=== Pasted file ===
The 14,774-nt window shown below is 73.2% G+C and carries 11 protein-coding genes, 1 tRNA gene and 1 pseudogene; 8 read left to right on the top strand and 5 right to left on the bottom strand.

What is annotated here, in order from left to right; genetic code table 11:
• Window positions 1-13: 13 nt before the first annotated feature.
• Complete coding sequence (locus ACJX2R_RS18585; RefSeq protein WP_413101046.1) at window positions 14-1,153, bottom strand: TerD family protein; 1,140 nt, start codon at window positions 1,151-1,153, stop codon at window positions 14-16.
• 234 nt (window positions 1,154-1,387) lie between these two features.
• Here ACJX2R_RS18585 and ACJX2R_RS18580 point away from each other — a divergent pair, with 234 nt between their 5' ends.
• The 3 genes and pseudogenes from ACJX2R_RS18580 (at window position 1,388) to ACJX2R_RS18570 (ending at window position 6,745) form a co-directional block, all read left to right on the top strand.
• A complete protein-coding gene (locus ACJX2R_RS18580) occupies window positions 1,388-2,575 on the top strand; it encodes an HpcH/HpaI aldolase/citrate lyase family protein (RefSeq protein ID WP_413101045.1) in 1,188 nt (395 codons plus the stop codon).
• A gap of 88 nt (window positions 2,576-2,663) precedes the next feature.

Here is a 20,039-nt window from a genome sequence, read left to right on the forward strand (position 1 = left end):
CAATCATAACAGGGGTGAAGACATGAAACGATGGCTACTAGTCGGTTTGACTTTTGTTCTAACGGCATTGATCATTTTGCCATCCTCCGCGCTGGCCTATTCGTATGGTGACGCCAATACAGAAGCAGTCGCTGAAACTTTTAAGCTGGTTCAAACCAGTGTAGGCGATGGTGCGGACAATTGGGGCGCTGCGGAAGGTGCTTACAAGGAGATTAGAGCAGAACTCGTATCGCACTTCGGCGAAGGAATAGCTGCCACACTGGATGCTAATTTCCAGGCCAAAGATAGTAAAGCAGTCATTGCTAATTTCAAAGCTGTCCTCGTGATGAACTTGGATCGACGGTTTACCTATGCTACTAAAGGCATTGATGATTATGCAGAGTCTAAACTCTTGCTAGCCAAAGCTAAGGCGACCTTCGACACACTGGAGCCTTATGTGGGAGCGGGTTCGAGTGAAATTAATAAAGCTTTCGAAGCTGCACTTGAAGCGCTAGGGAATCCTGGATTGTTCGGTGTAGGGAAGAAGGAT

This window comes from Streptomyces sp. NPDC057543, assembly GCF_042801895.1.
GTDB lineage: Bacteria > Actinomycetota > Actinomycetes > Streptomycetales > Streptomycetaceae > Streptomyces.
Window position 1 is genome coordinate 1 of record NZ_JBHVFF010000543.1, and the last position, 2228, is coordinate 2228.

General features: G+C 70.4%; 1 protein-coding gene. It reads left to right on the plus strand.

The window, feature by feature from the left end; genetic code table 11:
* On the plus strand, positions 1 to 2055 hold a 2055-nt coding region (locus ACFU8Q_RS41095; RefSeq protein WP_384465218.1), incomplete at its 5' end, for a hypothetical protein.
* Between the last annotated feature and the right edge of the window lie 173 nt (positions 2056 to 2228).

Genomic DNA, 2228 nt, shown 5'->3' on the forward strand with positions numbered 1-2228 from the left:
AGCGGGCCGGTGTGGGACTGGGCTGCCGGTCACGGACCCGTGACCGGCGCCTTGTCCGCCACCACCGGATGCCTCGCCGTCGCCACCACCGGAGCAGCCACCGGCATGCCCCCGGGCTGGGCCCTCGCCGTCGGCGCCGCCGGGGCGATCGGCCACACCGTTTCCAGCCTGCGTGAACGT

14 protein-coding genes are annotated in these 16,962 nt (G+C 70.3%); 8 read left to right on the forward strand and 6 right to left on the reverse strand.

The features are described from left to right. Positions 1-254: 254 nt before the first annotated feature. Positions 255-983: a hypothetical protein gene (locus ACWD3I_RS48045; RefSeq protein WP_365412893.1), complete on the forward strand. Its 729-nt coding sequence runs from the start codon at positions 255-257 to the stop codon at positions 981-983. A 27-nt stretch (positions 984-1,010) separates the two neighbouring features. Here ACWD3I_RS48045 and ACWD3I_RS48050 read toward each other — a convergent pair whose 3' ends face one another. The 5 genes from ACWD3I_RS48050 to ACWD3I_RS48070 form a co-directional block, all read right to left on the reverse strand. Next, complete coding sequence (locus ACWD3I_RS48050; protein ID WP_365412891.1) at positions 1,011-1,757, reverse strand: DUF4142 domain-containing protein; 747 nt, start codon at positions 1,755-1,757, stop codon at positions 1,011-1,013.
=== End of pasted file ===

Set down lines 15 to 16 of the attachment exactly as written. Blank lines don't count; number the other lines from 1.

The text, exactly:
General features: G+C 70.4%; 1 protein-coding gene. It reads left to right on the plus strand.

The window, feature by feature from the left end; genetic code table 11: